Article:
One of the great things about Rugby League is the opportunity for anyone to play. Regardless of stature or build, the game has always had a place for the crafty halfback, or explosive and quick-footed fullback. Scrawny Ken Irvine, the untouchable flyer who scored try after try in front of the famous fig-tree at North Sydney Oval. Cheeky Alan Langer, all five-foot-four of him, running circles around New South Wales’ defenders at Lang Park in front of an origin crowd. The feather-weight Preston Campbell, inspiring indigenous players all around Australia as the 75 kilogram pocket rocket took out the games highest honour, the Dally M medal, in 2001.
Whilst the game has evolved and the athletes have gotten bigger, the small man can still dominate on the field. You look at the crop of players from the modern era being considered for an induction to the ‘Immortals’ in the future, and it’s not the Sam Kasiano’s or Sam Burgess’s of the game. Players like Jonathan Thurston, Darren Lockyer and Billy Slater have all carved their way into history through hard work in developing their technical ability, all the while giving away dozens of kilograms to their opposition.
Developing these skills at a young age provides smaller players a huge advantage going forward into their adolescent years. Whilst the Tuesday-Thursday training routine might be enough to maintain a basic fitness level and develop team cohesion, players looking to take that next step up into the Junior Reps teams should be looking to further develop and practice their skills beyond the average level, particularly if they possess a smaller frame.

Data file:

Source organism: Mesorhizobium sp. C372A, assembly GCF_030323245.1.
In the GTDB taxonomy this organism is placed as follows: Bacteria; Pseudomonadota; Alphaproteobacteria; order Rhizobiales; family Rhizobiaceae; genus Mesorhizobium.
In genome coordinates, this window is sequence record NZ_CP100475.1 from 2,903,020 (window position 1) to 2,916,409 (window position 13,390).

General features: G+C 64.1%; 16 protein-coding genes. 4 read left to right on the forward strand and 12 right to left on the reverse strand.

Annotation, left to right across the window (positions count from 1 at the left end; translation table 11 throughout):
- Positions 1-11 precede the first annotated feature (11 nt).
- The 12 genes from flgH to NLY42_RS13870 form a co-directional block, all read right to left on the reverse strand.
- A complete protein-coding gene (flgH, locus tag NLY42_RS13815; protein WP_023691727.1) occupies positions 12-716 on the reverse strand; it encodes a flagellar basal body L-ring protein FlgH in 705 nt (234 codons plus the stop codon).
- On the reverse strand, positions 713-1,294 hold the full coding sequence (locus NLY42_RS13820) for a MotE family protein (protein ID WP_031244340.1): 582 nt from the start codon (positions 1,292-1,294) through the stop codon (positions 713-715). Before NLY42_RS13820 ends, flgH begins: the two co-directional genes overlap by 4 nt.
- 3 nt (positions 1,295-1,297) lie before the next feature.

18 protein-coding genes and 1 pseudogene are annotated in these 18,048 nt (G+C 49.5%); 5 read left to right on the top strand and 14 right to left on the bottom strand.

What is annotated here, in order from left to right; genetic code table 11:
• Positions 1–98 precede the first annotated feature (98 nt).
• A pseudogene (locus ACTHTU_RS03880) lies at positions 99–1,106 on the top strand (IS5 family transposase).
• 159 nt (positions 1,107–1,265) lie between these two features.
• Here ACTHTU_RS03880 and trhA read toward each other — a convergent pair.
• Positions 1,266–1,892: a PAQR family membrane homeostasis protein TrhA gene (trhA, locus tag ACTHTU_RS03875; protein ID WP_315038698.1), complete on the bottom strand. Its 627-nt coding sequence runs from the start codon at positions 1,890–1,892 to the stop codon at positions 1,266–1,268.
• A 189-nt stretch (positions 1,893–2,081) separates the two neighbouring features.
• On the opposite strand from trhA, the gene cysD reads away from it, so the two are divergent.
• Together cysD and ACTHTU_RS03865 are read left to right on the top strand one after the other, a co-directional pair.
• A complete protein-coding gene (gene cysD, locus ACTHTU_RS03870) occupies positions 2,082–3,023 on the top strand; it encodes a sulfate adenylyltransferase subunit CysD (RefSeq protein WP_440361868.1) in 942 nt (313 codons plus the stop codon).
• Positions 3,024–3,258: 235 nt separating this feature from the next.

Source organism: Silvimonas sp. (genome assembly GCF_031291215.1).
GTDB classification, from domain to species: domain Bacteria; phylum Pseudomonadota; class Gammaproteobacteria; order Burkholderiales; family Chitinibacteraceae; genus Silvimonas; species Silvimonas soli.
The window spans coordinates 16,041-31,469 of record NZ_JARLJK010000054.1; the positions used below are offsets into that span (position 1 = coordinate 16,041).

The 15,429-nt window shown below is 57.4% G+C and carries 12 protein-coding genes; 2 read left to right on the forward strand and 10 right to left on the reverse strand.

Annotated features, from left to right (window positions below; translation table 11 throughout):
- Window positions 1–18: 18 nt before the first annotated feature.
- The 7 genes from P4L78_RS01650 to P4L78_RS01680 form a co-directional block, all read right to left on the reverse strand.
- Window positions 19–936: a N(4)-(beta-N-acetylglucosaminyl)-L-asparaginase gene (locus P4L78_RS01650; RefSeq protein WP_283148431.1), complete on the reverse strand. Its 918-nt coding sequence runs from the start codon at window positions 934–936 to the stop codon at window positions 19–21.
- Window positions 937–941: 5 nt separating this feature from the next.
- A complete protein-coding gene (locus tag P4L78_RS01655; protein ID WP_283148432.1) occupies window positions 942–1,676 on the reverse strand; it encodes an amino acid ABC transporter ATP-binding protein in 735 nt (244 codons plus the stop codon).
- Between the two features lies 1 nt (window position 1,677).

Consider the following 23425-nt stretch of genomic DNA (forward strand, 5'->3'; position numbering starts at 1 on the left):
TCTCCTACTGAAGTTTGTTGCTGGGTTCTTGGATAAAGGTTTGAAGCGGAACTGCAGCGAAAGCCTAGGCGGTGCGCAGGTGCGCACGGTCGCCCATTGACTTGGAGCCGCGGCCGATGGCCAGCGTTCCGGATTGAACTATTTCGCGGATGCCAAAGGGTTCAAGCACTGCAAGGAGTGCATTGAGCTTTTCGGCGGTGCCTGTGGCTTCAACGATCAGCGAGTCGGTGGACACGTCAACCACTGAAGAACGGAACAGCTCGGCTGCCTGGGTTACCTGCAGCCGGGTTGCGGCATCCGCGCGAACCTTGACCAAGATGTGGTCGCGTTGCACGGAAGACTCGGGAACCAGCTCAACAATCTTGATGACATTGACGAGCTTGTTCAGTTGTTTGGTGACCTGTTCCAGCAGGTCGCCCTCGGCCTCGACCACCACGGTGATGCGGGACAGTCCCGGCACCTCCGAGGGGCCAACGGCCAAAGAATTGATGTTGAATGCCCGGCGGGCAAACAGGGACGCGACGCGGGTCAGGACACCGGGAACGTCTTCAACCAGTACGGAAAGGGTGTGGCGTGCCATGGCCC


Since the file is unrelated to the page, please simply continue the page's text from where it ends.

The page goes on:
Gone are the days when the game plan was “Run hard! Tackle hard!”. Halves can perfect their kicking and passing kicks. Outside backs can work on their footwork and explosive acceleration off the mark. Every player on the park can continue to perfect their tackle technique. It’s important to remember; hard work beats talent when talent refuses to work hard.
DNA Sports Coaching runs Rugby League clinics that provide a professional environment to nurture young players and teach them the technical aspects of Rugby League that will take their game to a new level. An experienced team of coaches is headed by former NRL coach Rick Stone, who knows first hand what it takes to be a great player.
These July school holidays, DNA are holding training academy’s for Rugby League players looking to take their game to the next level. Clinics are being held in Canberra, Goulburn, the Central Coast and Maitland. If your son or daughter is aged between 8-16 and looking for a pathway to the elite level of our game, book them a spot today!